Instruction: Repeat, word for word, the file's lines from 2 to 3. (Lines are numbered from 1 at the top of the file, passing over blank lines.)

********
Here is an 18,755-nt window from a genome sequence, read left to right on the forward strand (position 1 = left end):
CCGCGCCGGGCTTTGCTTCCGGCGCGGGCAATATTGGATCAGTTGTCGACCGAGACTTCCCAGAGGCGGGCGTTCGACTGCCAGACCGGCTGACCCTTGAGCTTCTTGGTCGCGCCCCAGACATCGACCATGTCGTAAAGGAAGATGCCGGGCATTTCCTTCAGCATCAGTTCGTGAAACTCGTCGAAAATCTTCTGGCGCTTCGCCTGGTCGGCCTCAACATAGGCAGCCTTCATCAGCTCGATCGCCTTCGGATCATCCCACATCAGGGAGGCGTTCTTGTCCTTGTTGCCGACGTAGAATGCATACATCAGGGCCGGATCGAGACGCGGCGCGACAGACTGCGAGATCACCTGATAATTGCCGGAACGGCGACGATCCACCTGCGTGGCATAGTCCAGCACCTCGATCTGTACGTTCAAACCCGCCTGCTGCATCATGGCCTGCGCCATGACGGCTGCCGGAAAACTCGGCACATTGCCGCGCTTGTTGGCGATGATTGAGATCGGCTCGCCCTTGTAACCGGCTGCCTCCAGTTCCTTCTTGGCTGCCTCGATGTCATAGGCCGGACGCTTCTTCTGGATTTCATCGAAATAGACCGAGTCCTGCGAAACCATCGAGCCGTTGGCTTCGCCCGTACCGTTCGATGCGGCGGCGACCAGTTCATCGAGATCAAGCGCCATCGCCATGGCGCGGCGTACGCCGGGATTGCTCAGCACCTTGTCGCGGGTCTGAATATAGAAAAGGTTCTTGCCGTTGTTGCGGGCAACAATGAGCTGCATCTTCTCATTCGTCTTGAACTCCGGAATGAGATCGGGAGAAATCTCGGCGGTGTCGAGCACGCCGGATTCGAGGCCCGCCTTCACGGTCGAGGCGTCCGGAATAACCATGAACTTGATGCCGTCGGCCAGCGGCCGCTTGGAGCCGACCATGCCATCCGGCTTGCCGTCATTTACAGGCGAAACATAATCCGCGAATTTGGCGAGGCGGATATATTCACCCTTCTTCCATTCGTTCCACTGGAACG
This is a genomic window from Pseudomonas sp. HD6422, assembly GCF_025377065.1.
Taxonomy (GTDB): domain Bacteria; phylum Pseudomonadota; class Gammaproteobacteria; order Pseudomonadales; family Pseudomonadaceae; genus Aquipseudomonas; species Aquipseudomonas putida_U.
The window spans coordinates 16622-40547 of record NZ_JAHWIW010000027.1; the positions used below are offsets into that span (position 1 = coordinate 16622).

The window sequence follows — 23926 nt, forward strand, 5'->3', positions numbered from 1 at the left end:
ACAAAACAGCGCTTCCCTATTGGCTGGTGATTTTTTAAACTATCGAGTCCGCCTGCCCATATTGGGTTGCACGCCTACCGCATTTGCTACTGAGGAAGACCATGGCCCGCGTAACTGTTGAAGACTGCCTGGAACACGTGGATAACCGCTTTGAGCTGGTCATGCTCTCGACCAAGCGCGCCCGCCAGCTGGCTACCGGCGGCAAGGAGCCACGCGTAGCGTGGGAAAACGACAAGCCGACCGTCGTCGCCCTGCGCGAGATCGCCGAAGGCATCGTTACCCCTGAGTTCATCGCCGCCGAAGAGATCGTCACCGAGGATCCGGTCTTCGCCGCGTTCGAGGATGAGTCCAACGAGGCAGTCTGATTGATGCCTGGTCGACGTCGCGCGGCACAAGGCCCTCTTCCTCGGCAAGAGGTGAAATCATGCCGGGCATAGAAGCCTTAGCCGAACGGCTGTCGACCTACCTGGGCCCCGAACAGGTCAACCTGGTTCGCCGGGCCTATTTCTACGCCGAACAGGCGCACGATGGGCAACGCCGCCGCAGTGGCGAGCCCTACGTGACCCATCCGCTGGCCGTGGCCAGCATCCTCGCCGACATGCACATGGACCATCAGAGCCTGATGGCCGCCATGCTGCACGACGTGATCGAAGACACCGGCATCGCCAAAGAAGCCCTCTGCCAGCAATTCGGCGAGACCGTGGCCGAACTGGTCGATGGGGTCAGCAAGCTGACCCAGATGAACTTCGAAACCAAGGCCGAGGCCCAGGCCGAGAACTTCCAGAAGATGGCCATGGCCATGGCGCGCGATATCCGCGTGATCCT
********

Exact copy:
CCGCGCCGGGCTTTGCTTCCGGCGCGGGCAATATTGGATCAGTTGTCGACCGAGACTTCCCAGAGGCGGGCGTTCGACTGCCAGACCGGCTGACCCTTGAGCTTCTTGGTCGCGCCCCAGACATCGACCATGTCGTAAAGGAAGATGCCGGGCATTTCCTTCAGCATCAGTTCGTGAAACTCGTCGAAAATCTTCTGGCGCTTCGCCTGGTCGGCCTCAACATAGGCAGCCTTCATCAGCTCGATCGCCTTCGGATCATCCCACATCAGGGAGGCGTTCTTGTCCTTGTTGCCGACGTAGAATGCATACATCAGGGCCGGATCGAGACGCGGCGCGACAGACTGCGAGATCACCTGATAATTGCCGGAACGGCGACGATCCACCTGCGTGGCATAGTCCAGCACCTCGATCTGTACGTTCAAACCCGCCTGCTGCATCATGGCCTGCGCCATGACGGCTGCCGGAAAACTCGGCACATTGCCGCGCTTGTTGGCGATGATTGAGATCGGCTCGCCCTTGTAACCGGCTGCCTCCAGTTCCTTCTTGGCTGCCTCGATGTCATAGGCCGGACGCTTCTTCTGGATTTCATCGAAATAGACCGAGTCCTGCGAAACCATCGAGCCGTTGGCTTCGCCCGTACCGTTCGATGCGGCGGCGACCAGTTCATCGAGATCAAGCGCCATCGCCATGGCGCGGCGTACGCCGGGATTGCTCAGCACCTTGTCGCGGGTCTGAATATAGAAAAGGTTCTTGCCGTTGTTGCGGGCAACAATGAGCTGCATCTTCTCATTCGTCTTGAACTCCGGAATGAGATCGGGAGAAATCTCGGCGGTGTCGAGCACGCCGGATTCGAGGCCCGCCTTCACGGTCGAGGCGTCCGGAATAACCATGAACTTGATGCCGTCGGCCAGCGGCCGCTTGGAGCCGACCATGCCATCCGGCTTGCCGTCATTTACAGGCGAAACATAATCCGCGAATTTGGCGAGGCGGATATATTCACCCTTCTTCCATTCGTTCCACTGGAACG
This is a genomic window from Pseudomonas sp. HD6422, assembly GCF_025377065.1.